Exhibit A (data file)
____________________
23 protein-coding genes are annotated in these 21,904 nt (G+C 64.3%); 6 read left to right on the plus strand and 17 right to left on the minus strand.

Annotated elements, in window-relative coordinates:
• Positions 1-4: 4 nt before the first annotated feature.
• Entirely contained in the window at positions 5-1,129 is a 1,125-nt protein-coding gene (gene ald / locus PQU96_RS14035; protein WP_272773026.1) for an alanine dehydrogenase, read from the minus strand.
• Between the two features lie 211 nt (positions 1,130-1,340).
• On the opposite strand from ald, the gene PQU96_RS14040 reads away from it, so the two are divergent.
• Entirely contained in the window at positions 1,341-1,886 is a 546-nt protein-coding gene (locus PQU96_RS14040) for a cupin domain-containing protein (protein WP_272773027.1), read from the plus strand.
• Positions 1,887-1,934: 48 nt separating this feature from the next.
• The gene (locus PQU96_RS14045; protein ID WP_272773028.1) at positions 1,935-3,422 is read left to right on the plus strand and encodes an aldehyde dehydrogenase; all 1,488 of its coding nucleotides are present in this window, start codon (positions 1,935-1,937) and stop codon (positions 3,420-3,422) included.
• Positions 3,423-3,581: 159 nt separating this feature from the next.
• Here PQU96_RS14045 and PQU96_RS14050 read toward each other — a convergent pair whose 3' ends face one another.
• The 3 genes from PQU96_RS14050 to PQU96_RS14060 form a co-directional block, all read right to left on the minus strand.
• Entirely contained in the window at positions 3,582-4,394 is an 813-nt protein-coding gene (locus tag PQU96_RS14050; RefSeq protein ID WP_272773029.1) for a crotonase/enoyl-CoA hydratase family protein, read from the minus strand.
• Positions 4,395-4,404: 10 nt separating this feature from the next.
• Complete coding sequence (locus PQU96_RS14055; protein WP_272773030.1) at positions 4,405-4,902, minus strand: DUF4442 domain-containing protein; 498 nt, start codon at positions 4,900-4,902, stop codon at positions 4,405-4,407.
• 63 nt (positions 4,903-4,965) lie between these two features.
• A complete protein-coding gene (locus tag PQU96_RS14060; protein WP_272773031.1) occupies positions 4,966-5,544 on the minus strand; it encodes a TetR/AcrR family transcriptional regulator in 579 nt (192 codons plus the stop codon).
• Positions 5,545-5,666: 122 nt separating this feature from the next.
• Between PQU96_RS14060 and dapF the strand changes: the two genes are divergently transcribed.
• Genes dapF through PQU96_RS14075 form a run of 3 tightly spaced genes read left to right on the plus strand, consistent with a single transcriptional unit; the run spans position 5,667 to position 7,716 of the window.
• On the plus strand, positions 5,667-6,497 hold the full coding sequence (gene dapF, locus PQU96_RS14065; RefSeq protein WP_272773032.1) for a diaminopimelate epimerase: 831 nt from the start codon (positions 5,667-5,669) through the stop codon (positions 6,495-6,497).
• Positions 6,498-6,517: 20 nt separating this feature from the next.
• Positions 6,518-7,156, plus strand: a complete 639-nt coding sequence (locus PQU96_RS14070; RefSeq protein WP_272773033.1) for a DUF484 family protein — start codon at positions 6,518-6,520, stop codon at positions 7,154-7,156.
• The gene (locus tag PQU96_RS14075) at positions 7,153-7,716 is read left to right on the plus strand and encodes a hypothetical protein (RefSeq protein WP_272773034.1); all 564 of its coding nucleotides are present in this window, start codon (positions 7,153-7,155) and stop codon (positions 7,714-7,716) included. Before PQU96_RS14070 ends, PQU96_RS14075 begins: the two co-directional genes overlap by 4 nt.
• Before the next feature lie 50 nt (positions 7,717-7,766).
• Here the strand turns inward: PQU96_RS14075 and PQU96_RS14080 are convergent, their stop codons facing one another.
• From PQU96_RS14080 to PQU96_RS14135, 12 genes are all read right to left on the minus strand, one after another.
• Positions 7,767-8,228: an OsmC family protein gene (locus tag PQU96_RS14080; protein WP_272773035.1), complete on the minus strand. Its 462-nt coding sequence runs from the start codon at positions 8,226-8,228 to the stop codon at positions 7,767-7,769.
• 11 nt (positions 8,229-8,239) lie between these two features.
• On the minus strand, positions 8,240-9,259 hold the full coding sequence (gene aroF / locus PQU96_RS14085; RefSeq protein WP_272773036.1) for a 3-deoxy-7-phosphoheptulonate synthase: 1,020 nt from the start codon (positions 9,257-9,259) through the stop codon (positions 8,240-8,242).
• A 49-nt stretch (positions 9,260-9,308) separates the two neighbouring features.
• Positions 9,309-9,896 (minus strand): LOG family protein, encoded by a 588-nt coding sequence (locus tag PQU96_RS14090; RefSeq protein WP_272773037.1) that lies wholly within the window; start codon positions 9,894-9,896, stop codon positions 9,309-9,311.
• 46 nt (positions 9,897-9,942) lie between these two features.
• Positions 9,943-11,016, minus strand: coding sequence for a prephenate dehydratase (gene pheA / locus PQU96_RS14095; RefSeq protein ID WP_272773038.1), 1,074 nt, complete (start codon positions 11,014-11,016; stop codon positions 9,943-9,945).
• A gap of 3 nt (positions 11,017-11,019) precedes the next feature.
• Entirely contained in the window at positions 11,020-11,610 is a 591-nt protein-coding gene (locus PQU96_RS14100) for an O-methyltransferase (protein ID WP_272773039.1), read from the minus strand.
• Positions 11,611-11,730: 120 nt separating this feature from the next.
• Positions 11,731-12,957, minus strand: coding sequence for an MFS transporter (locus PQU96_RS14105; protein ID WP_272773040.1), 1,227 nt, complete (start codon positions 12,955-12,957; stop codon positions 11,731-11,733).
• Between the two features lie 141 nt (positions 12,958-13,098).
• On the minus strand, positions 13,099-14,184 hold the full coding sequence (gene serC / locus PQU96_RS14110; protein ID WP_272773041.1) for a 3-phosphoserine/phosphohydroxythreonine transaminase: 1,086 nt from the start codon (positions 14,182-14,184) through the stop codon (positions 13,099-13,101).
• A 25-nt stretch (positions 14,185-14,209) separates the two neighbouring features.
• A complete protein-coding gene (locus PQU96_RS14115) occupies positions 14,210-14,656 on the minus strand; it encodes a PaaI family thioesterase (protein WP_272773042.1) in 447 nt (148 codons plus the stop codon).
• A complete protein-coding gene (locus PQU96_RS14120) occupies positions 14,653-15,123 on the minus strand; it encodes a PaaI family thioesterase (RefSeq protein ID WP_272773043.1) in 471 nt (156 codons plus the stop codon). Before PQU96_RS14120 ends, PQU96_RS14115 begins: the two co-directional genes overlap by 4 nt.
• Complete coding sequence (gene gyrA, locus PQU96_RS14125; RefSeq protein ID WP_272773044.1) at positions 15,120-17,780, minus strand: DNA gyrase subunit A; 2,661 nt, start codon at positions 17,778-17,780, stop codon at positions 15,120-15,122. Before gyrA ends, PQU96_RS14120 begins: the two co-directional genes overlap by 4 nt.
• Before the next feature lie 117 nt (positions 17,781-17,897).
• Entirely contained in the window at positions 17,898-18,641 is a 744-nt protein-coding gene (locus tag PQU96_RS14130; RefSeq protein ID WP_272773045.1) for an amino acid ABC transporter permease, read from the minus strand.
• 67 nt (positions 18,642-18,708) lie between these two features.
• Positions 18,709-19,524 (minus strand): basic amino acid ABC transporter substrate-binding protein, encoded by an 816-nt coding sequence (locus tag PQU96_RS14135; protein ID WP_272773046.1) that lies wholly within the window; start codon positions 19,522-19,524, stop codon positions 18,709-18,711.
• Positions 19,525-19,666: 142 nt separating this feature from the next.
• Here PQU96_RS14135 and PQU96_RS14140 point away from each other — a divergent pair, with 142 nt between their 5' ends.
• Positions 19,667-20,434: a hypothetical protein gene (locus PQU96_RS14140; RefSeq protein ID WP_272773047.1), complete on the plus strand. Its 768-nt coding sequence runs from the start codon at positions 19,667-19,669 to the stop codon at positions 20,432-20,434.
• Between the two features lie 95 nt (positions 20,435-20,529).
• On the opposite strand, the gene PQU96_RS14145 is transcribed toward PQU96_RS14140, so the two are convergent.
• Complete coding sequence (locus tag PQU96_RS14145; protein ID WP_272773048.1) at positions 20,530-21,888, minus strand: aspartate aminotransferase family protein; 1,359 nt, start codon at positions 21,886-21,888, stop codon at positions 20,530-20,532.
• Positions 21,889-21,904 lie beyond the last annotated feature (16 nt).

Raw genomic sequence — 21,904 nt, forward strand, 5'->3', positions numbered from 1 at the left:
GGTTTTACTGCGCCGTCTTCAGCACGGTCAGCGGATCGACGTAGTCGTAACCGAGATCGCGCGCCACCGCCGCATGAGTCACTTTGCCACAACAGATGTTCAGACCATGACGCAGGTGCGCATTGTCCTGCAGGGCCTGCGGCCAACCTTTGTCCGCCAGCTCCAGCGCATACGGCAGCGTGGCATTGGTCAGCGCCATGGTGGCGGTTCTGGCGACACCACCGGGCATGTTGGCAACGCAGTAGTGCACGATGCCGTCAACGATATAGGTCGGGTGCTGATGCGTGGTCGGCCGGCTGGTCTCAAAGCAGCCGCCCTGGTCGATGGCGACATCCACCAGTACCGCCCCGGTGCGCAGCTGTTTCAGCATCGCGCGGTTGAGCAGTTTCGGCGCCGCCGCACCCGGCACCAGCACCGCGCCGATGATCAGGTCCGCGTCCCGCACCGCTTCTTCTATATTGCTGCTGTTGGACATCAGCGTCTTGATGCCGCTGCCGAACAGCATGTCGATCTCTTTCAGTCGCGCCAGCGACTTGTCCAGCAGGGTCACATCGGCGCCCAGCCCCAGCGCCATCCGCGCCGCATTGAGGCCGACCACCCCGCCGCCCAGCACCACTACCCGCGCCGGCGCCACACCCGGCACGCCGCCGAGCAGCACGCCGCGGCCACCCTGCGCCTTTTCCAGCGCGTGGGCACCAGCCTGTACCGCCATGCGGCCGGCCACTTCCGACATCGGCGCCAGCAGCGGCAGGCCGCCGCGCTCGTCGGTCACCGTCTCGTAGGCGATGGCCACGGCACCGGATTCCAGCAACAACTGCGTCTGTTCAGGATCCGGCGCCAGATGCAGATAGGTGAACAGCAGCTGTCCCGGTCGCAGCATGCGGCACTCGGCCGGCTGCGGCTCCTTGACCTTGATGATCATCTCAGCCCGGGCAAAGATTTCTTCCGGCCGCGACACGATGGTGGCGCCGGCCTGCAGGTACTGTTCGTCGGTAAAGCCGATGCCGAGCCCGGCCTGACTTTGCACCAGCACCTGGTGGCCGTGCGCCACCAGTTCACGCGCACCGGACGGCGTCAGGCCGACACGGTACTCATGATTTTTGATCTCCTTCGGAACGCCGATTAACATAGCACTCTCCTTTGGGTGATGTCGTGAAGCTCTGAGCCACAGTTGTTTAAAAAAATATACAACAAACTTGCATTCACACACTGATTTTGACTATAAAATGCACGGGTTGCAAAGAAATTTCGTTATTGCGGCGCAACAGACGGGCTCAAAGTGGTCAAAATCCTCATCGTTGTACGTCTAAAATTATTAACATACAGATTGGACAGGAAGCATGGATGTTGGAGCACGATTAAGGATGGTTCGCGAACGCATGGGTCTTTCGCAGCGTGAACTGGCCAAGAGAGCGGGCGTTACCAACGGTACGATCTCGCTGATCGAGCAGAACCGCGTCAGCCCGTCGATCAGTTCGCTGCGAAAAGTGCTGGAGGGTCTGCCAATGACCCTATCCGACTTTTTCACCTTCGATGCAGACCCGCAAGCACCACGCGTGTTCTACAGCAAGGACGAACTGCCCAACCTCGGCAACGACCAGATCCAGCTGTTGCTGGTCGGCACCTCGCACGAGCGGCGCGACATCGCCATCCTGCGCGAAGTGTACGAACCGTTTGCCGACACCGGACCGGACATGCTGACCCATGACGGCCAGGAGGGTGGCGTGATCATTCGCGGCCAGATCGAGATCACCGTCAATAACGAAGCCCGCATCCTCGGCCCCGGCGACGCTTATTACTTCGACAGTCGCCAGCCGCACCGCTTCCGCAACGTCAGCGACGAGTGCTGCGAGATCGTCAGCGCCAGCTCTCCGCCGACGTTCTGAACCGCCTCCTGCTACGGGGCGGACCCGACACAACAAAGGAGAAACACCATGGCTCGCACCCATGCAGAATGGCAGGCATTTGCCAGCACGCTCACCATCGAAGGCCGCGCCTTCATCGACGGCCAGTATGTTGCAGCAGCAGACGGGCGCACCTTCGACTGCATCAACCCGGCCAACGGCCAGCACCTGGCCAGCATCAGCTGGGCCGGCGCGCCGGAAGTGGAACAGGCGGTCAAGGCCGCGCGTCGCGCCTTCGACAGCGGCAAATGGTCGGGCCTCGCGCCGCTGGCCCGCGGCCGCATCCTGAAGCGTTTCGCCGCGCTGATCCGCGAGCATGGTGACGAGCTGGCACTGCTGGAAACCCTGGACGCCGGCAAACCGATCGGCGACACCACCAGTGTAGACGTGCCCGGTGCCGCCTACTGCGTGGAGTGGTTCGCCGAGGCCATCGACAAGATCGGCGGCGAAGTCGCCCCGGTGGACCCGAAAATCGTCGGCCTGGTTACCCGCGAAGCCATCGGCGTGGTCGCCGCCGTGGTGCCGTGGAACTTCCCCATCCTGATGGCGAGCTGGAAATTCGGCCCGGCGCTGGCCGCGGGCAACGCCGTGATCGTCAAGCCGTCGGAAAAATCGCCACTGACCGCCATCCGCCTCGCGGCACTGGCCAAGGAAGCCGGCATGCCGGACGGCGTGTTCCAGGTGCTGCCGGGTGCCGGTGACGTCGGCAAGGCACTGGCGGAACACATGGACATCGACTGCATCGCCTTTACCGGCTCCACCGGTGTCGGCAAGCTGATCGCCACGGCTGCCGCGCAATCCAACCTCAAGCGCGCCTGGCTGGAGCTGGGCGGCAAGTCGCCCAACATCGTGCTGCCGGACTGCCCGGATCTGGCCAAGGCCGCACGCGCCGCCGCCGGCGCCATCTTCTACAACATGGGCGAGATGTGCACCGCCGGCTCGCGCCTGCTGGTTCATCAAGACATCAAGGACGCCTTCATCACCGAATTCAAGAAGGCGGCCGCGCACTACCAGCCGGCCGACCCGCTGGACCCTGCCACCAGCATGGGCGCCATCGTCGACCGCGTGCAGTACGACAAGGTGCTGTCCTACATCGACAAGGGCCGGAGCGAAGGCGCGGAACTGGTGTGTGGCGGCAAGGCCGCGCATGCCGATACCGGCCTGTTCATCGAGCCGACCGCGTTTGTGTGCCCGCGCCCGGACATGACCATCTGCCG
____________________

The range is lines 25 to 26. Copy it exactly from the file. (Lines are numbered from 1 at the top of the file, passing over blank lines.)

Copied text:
• Before the next feature lie 50 nt (positions 7,717-7,766).
• Here the strand turns inward: PQU96_RS14075 and PQU96_RS14080 are convergent, their stop codons facing one another.